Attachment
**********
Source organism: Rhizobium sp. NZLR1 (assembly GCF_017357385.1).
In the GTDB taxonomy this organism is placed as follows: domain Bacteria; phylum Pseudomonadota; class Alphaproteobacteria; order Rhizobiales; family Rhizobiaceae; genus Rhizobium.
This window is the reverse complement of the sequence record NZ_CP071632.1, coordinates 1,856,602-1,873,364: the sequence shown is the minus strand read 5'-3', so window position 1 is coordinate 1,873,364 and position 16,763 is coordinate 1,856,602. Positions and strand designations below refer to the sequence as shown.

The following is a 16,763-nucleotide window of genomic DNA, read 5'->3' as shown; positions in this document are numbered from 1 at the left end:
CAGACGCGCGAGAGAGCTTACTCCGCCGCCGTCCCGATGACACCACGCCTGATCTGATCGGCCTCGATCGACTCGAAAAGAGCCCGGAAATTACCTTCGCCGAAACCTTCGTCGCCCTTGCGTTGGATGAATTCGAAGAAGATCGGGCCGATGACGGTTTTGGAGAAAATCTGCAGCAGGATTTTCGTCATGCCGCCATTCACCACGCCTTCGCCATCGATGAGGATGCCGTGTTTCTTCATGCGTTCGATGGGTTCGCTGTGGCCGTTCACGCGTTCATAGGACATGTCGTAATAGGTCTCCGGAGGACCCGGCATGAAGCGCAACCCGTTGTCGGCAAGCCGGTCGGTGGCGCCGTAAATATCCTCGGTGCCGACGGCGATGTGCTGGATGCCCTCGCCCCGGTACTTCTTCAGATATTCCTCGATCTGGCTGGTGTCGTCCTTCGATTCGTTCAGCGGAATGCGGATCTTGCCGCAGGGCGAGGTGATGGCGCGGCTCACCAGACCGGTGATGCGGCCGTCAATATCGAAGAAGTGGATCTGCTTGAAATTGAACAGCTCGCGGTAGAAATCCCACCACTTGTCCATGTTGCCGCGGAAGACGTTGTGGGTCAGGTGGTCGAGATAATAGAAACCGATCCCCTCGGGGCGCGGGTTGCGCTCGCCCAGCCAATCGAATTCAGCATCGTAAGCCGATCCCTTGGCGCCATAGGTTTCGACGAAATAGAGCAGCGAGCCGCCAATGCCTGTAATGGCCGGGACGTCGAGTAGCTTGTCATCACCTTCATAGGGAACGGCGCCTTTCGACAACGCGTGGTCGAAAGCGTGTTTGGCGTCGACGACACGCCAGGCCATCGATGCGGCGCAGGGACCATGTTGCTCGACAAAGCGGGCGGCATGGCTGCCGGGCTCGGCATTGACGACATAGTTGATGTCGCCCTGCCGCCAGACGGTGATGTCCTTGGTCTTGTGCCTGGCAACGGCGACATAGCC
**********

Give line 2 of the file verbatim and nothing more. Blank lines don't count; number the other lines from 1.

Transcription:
In the GTDB taxonomy this organism is placed as follows: domain Bacteria; phylum Pseudomonadota; class Alphaproteobacteria; order Rhizobiales; family Rhizobiaceae; genus Rhizobium.